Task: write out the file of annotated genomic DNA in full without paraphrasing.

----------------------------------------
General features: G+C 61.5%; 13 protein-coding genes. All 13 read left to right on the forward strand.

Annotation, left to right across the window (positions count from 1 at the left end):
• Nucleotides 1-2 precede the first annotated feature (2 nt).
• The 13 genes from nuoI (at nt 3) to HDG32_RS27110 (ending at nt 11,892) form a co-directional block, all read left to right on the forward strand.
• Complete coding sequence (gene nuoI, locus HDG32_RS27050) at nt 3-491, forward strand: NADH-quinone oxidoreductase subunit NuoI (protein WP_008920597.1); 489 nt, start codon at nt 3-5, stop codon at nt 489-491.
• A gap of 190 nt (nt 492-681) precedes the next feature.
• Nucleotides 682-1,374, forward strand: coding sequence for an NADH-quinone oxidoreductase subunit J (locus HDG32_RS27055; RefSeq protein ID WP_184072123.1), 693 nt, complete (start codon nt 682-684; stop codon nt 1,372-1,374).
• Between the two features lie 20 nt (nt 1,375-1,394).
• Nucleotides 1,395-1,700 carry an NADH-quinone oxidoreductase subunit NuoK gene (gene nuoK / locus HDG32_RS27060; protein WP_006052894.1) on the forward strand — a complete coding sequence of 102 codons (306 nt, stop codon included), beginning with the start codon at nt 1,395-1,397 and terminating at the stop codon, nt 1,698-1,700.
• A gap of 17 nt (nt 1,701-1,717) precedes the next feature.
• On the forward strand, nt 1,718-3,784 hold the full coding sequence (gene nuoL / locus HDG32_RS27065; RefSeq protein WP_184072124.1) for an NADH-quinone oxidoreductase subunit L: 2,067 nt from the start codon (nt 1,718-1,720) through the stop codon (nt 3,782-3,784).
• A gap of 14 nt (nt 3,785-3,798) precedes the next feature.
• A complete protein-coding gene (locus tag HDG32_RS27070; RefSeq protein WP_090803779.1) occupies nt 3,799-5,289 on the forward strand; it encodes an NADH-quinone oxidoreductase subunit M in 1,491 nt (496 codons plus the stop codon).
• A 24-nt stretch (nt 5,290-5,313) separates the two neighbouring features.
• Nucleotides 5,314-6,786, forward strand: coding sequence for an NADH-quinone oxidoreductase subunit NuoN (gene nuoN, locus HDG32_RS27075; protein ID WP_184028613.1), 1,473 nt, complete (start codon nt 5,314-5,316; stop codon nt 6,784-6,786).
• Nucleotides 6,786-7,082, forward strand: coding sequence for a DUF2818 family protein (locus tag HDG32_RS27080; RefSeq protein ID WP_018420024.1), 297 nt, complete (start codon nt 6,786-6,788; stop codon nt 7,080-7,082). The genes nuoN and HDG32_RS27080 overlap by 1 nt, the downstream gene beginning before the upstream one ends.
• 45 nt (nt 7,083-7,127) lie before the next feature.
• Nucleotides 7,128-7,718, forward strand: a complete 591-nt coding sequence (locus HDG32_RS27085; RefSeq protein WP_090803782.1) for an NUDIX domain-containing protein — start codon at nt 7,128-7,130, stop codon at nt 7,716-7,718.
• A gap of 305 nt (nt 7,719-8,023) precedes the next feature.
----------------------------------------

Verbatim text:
General features: G+C 61.5%; 13 protein-coding genes. All 13 read left to right on the forward strand.

Annotation, left to right across the window (positions count from 1 at the left end):
• Nucleotides 1-2 precede the first annotated feature (2 nt).
• The 13 genes from nuoI (at nt 3) to HDG32_RS27110 (ending at nt 11,892) form a co-directional block, all read left to right on the forward strand.
• Complete coding sequence (gene nuoI, locus HDG32_RS27050) at nt 3-491, forward strand: NADH-quinone oxidoreductase subunit NuoI (protein WP_008920597.1); 489 nt, start codon at nt 3-5, stop codon at nt 489-491.
• A gap of 190 nt (nt 492-681) precedes the next feature.
• Nucleotides 682-1,374, forward strand: coding sequence for an NADH-quinone oxidoreductase subunit J (locus HDG32_RS27055; RefSeq protein ID WP_184072123.1), 693 nt, complete (start codon nt 682-684; stop codon nt 1,372-1,374).
• Between the two features lie 20 nt (nt 1,375-1,394).
• Nucleotides 1,395-1,700 carry an NADH-quinone oxidoreductase subunit NuoK gene (gene nuoK / locus HDG32_RS27060; protein WP_006052894.1) on the forward strand — a complete coding sequence of 102 codons (306 nt, stop codon included), beginning with the start codon at nt 1,395-1,397 and terminating at the stop codon, nt 1,698-1,700.
• A gap of 17 nt (nt 1,701-1,717) precedes the next feature.
• On the forward strand, nt 1,718-3,784 hold the full coding sequence (gene nuoL / locus HDG32_RS27065; RefSeq protein WP_184072124.1) for an NADH-quinone oxidoreductase subunit L: 2,067 nt from the start codon (nt 1,718-1,720) through the stop codon (nt 3,782-3,784).
• A gap of 14 nt (nt 3,785-3,798) precedes the next feature.
• A complete protein-coding gene (locus tag HDG32_RS27070; RefSeq protein WP_090803779.1) occupies nt 3,799-5,289 on the forward strand; it encodes an NADH-quinone oxidoreductase subunit M in 1,491 nt (496 codons plus the stop codon).
• A 24-nt stretch (nt 5,290-5,313) separates the two neighbouring features.
• Nucleotides 5,314-6,786, forward strand: coding sequence for an NADH-quinone oxidoreductase subunit NuoN (gene nuoN, locus HDG32_RS27075; protein ID WP_184028613.1), 1,473 nt, complete (start codon nt 5,314-5,316; stop codon nt 6,784-6,786).
• Nucleotides 6,786-7,082, forward strand: coding sequence for a DUF2818 family protein (locus tag HDG32_RS27080; RefSeq protein ID WP_018420024.1), 297 nt, complete (start codon nt 6,786-6,788; stop codon nt 7,080-7,082). The genes nuoN and HDG32_RS27080 overlap by 1 nt, the downstream gene beginning before the upstream one ends.
• 45 nt (nt 7,083-7,127) lie before the next feature.
• Nucleotides 7,128-7,718, forward strand: a complete 591-nt coding sequence (locus HDG32_RS27085; RefSeq protein WP_090803782.1) for an NUDIX domain-containing protein — start codon at nt 7,128-7,130, stop codon at nt 7,716-7,718.
• A gap of 305 nt (nt 7,719-8,023) precedes the next feature.